Lufthansa Aviation Training

Lufthansa Aviation Training

The Lufthansa Aviation Training GmbH (LAT) offers training services for cockpit and cabin crews, so that they can perform their jobs safely. One of their flagship services is pilot training, which takes place in Europe's largest flight simulator fleet.

Company name:Lufthansa Aviation Training GmbH
Headquarters:Munich, Germany
Employees:ca. 1000
Two pilots are sitting in the simulator at Lufthansa Aviation Training.

In addition to pilots and crews from their parent company, Deutsche Lufthansa AG, LAT offers training services to around 150 other airlines, as well as a special flight academy for pilots in training, the European Flight Academy.

Marion Heckmann is Director of Marketing at Lufthansa Aviation Training. She manages all marketing activities, from strategy and positioning of the company in the market, to the management of all brands and specific marketing to target groups. We spoke with her about how Canto’s digital asset management (DAM) system supports her work, which includes online and social media activities, as well as event planning and the company’s participation in trade shows.

Can you tell us a bit about how you use Canto?

Currently, we’re using Canto internally in the marketing department and with the agencies that work with us on communications projects. In the longer term, however, we plan to integrate the DAM system throughout the company.

Door to the cabin of the flight simulator at Lufthansa Aviation Training.

What gave you the initial impulse to take a closer look at how you manage digital assets?

Our company has only existed in its current form since 2017, after Lufthansa Flight Training merged with the training company of Swiss. During the merger, we had to re-evaluate all of our basic software. We didn’t have a dedicated media library that was sufficient for the scale we needed, so we were starting from scratch, so to speak.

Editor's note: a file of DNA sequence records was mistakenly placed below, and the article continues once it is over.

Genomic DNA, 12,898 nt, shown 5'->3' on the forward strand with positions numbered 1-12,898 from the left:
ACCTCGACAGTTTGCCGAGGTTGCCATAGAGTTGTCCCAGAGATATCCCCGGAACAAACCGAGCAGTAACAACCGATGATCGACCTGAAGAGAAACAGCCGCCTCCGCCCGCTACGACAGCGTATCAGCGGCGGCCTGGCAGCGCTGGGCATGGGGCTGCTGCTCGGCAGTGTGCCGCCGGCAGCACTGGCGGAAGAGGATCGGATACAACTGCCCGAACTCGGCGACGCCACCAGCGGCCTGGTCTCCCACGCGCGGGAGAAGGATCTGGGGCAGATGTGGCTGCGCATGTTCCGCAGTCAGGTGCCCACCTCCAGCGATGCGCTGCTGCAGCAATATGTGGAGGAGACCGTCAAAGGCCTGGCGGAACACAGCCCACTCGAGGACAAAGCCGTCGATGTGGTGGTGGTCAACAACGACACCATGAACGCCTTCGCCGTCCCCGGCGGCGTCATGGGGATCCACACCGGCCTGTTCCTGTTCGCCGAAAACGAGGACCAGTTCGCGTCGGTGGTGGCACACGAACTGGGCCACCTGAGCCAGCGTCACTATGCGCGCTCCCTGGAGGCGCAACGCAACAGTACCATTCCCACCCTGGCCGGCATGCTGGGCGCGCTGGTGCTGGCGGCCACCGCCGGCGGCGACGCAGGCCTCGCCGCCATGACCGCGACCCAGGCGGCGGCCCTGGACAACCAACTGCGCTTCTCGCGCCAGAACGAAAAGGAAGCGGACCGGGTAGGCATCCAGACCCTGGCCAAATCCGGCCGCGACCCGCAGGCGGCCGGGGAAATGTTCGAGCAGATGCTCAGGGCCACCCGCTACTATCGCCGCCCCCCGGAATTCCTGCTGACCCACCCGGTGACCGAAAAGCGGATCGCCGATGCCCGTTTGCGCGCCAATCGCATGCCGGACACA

There was a high demand for content from the very beginning, particularly from the flight school, where we were recruiting a lot of flight students. We needed fresh content for the social media campaigns on a daily basis, especially in the early stages. We had to find a tool that was capable of storing a lot of images and video footage that people could retrieve quickly and edit together.

What does a typical workflow look like for you nowadays? How is it different from the past?

Since there was no media library, we actually started out working with CDs that were sent to us. It was quite an effort to sift through these collections and check them for relevance. We had to decide what we wanted to include in the new library and how we wanted it to be indexed.

A flight simulator in the hangar at Lufthansa Aviation Training.

Our goal was to gather and consolidate content from various locations. Among other things, this meant that there was a lot of material coming in from other sources, for example from various drives. During this time, we also had to recreate a lot ourselves; production was very intense during that phase.

What file types other than images and videos do you manage in Canto?

Our brand assets for internal use and for agencies, for instance logos. As some videos and images are used across departments, we plan to bring other teams on board soon, so they can use Canto as well.

Marion Heckmann, Director Marketing at Lufthansa Aviation Training.

Lengthy searches and tedious asset queries are now a thing of the past. Colleagues and agencies can find the content they want by themselves, pulling from the assets we've pre-selected. That's also very useful for in-house presentations.

Marion HeckmannDirector of Marketing, Lufthansa Aviation Training

How did you learn about Canto, and what were the reasons you ultimately decided to go with our software?

The decision-making process itself took only two to three months; then we went straight to implementation. During the research, we took a look at what other DAM applications were already being used in the Lufthansa Group. Eurowings, for example, already had experience with Canto, and that’s how we came to know about it.